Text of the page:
Documentaries Part 3: Pre-Production
Pre-production on a documentary is when you develop your knowledge on the subject of your film. You assume nothing, and research everything. A documentary filmmaker should do their own research so that they can become experts on the subject: they have to know their topic inside out. The best films reveal information that is surprising; it could be new facts or a revealing perspective on an established argument. So here are four simple rules when researching: 1) don’t be afraid to ask simple questions; 2) don’t pretend to know all the answers; 3) don’t assume what you think you know already is correct; 4) approach everything you learn with an open mind.
Your expertise lies in the ability to tell complex stories in a clear, engaging way; so rely on the expertise of others for the information itself. Do online and print research from trusted sources, of course; but also speak to people either in person or on the phone, because you have to confirm accuracy and authenticity. The best research combines these different, vital sources of information. Facts underpin your documentary so they have to be checked and verified, whilst statistics have to be put into context to be properly understood. Triangulate your research by referring to more than one source when checking facts to confirm accuracy.
Keep organised notes, which is essential when researching.
Here are some tips:
- note the source
- make sure you have the whole article and that you don’t miss out essential information
- don’t make editorial judgements as you collect information – that comes later when information is put into context
- but be sceptical about sources of information until you can confirm their accuracy
Pitching an idea
Your research will help you to focus the core idea of your film. If you can’t pitch that idea concisely – the classic ‘elevator pitch’ – then you’re probably not ready to start filming. You need to know 1) that you have a good story, and 2) one that will interest others. A good pitch compels your audience to find out more about your film and pulls them into your story.
This fleshes out the core idea into the narrative spine of your film. It’s a chance to anticipate how the storyline could take shape, sequences that could be filmed and how they could stitch together into a documentary. Your act structure will also take shape. This outline will create, on paper, how you think the film will look overall. Where the film begins is not the same thing as the start of the chronology of events. Your outline starts where you believe the story of your film begins: the point of attack (see last post). The outline will include the film’s key moments, and it will introduce the characters and scenes that you believe are important to the telling of the story.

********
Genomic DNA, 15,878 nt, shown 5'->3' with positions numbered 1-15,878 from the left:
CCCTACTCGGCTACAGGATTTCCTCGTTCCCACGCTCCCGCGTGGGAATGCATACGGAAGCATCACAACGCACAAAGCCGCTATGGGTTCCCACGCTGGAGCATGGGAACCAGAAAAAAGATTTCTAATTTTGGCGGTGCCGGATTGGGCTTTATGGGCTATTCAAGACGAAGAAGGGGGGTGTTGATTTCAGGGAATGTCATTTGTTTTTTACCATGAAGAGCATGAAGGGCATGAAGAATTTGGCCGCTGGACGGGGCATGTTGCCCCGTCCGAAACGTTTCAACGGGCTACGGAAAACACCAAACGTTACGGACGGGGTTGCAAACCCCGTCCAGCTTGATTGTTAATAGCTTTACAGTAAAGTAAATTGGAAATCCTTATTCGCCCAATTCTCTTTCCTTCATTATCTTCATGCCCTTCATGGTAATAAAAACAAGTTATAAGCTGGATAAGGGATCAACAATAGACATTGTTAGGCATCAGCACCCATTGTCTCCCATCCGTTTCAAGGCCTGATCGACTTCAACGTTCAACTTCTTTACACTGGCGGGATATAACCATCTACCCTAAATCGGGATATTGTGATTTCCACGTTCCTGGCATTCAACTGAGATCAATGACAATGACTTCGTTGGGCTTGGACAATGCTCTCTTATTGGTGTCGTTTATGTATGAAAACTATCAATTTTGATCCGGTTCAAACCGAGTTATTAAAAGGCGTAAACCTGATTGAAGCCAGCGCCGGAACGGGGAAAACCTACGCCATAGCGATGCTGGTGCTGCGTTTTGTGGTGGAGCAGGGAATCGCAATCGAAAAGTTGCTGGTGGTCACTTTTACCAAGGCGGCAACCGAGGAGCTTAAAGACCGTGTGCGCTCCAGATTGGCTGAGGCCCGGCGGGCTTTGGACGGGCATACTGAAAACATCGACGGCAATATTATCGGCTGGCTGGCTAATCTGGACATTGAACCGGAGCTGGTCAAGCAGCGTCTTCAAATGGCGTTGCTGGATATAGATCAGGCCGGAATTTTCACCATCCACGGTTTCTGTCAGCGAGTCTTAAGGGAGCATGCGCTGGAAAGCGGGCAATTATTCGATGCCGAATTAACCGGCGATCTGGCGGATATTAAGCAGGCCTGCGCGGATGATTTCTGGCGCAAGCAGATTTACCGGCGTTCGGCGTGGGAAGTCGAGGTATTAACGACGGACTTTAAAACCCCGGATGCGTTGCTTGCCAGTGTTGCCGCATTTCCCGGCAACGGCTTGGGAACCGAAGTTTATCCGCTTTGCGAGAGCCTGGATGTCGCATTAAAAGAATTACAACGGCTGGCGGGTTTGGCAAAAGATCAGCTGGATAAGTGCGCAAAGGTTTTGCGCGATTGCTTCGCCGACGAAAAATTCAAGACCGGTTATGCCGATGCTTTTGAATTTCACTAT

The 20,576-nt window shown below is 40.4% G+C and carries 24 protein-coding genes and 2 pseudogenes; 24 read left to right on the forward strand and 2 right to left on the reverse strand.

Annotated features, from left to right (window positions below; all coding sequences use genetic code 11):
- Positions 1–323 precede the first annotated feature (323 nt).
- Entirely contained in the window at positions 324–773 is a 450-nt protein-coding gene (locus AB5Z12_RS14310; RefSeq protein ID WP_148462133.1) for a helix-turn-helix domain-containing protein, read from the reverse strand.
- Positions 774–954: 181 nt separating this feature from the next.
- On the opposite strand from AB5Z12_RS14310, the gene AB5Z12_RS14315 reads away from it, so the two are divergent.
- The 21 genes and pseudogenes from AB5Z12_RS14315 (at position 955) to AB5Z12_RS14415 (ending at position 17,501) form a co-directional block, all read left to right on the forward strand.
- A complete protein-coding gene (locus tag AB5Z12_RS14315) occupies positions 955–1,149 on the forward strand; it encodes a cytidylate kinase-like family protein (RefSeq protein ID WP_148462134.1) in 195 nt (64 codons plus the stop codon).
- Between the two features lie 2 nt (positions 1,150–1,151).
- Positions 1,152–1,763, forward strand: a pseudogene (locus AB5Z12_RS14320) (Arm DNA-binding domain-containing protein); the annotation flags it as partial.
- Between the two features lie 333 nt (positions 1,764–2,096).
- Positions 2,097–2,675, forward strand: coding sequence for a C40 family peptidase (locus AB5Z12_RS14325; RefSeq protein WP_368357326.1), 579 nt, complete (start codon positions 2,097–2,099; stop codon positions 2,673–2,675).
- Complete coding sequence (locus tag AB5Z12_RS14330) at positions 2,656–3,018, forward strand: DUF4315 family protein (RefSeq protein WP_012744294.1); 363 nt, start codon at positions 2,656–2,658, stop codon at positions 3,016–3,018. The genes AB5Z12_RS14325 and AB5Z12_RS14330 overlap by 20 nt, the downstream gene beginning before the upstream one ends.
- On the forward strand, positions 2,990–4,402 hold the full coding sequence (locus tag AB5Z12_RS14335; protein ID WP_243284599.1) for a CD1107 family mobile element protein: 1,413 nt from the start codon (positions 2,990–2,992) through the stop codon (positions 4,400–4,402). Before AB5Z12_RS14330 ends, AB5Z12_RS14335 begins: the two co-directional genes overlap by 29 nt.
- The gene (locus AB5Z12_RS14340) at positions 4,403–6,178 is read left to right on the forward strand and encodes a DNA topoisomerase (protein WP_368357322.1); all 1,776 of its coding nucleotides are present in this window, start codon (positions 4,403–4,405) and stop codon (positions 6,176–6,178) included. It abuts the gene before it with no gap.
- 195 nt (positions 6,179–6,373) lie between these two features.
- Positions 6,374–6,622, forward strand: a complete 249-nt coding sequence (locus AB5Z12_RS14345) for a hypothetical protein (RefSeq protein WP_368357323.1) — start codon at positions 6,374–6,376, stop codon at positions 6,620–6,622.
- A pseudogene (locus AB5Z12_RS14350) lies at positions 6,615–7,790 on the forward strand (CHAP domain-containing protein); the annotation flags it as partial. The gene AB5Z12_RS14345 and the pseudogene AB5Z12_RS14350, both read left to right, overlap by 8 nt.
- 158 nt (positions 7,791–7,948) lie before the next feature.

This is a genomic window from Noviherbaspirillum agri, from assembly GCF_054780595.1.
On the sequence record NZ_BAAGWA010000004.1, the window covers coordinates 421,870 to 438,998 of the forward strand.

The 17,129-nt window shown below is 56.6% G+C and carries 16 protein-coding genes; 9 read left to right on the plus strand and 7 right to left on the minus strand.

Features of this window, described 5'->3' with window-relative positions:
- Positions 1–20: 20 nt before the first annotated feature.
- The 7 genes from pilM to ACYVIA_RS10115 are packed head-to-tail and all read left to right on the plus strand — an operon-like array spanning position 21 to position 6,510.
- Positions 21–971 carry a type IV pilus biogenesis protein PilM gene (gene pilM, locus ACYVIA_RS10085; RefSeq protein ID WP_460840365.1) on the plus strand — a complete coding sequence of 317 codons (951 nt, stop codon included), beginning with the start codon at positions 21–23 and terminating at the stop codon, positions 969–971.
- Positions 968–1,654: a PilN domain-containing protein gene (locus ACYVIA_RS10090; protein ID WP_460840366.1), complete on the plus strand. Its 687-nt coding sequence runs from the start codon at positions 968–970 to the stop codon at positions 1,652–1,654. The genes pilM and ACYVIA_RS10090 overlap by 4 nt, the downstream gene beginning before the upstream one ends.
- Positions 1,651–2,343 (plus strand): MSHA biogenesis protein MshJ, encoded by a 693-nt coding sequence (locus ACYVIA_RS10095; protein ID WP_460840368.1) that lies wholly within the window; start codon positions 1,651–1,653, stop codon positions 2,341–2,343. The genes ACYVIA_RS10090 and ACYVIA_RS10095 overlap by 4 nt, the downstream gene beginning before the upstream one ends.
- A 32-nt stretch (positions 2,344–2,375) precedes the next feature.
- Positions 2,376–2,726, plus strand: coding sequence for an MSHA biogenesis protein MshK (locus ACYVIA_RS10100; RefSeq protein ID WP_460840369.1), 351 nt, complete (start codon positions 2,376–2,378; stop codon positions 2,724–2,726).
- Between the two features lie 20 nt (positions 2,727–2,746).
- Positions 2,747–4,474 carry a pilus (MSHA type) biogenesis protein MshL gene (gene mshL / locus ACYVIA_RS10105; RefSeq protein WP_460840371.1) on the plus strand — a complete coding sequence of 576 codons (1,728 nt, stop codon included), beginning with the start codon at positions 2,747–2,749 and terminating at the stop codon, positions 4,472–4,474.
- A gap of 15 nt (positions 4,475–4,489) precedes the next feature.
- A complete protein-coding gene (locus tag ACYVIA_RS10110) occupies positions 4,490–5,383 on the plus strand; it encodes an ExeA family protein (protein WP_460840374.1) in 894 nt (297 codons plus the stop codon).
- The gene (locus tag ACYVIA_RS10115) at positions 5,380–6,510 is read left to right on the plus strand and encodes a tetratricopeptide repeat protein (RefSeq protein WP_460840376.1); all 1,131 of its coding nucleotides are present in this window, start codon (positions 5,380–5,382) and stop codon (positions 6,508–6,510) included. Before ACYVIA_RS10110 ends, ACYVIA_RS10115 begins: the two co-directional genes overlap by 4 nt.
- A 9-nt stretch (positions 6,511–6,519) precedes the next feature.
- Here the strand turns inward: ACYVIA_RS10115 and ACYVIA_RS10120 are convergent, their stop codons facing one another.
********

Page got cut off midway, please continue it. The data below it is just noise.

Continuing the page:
An outline is a planning tool. It maps out the role a scene will play within the overall structure of the narrative, as well as the storytelling roles of your characters (how they will be used within the film). It will also highlight areas that need to be addressed: redundant characters who add little to the narrative, or gaps in the detail of the storytelling. These should become evident as the film expands on paper.
The outline is more detailed than the pitch: it will include sequences. A sequence works like a chapter in a book. On average, it lasts between 3-6 minutes and can include sub-sequences because you may introduce backstory. Each should add something unique and new, and feel complete; then push you towards the next sequence. You can transition into a new sequence in different ways: a change of rhythm through the use of music, or upsound actuality perhaps. One tip here: you could give each sequence a title in your outline to signify its role within the overall story. Visualise the sequence in your head. What do you see happening? What will this reveal about a character? Which questions are being answered within the structure of your film? Why are they being addressed here within the narrative, and not sooner or later?
When you eventually start to edit your film and you assemble the sync and actuality content, this outline will prove useful. You will continue to update and fine-tune the outline throughout the production process until you finally sit down in the editing suite. The initial outline will anticipate what happens: the names of the people you will want to interview and what you will want them to discuss – those ‘must have’ interviewees. The outline will also tell you how the film is building, and if you have enough variety in sequences and content.